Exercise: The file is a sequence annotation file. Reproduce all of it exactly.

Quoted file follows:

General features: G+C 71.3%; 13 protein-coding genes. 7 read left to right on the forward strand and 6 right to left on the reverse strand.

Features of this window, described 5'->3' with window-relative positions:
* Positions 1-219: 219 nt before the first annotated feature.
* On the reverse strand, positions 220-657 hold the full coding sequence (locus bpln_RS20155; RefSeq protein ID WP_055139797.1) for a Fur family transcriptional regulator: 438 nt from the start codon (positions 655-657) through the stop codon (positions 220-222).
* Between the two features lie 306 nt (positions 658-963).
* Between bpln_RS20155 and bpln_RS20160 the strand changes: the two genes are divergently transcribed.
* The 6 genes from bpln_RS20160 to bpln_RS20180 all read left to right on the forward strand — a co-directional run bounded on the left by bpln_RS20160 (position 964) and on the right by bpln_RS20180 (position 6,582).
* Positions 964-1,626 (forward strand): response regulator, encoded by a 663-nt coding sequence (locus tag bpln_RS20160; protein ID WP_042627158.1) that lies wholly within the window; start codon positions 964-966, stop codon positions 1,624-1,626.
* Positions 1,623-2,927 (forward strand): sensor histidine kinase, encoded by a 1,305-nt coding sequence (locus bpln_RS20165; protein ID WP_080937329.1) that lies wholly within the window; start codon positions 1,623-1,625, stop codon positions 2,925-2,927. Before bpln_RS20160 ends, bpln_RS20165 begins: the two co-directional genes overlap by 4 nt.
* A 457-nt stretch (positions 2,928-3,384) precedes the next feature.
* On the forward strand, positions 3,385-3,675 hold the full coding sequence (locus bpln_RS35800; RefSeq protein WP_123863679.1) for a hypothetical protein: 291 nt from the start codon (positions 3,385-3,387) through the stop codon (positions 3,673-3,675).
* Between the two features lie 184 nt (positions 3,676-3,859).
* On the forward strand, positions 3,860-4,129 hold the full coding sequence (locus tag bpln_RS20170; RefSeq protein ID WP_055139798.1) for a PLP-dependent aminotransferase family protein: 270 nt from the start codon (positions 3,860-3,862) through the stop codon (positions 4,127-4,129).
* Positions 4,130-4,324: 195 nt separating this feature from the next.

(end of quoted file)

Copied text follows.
General features: G+C 71.3%; 13 protein-coding genes. 7 read left to right on the forward strand and 6 right to left on the reverse strand.

Features of this window, described 5'->3' with window-relative positions:
* Positions 1-219: 219 nt before the first annotated feature.
* On the reverse strand, positions 220-657 hold the full coding sequence (locus bpln_RS20155; RefSeq protein ID WP_055139797.1) for a Fur family transcriptional regulator: 438 nt from the start codon (positions 655-657) through the stop codon (positions 220-222).
* Between the two features lie 306 nt (positions 658-963).
* Between bpln_RS20155 and bpln_RS20160 the strand changes: the two genes are divergently transcribed.
* The 6 genes from bpln_RS20160 to bpln_RS20180 all read left to right on the forward strand — a co-directional run bounded on the left by bpln_RS20160 (position 964) and on the right by bpln_RS20180 (position 6,582).
* Positions 964-1,626 (forward strand): response regulator, encoded by a 663-nt coding sequence (locus tag bpln_RS20160; protein ID WP_042627158.1) that lies wholly within the window; start codon positions 964-966, stop codon positions 1,624-1,626.
* Positions 1,623-2,927 (forward strand): sensor histidine kinase, encoded by a 1,305-nt coding sequence (locus bpln_RS20165; protein ID WP_080937329.1) that lies wholly within the window; start codon positions 1,623-1,625, stop codon positions 2,925-2,927. Before bpln_RS20160 ends, bpln_RS20165 begins: the two co-directional genes overlap by 4 nt.
* A 457-nt stretch (positions 2,928-3,384) precedes the next feature.
* On the forward strand, positions 3,385-3,675 hold the full coding sequence (locus bpln_RS35800; RefSeq protein WP_123863679.1) for a hypothetical protein: 291 nt from the start codon (positions 3,385-3,387) through the stop codon (positions 3,673-3,675).
* Between the two features lie 184 nt (positions 3,676-3,859).
* On the forward strand, positions 3,860-4,129 hold the full coding sequence (locus tag bpln_RS20170; RefSeq protein ID WP_055139798.1) for a PLP-dependent aminotransferase family protein: 270 nt from the start codon (positions 3,860-3,862) through the stop codon (positions 4,127-4,129).
* Positions 4,130-4,324: 195 nt separating this feature from the next.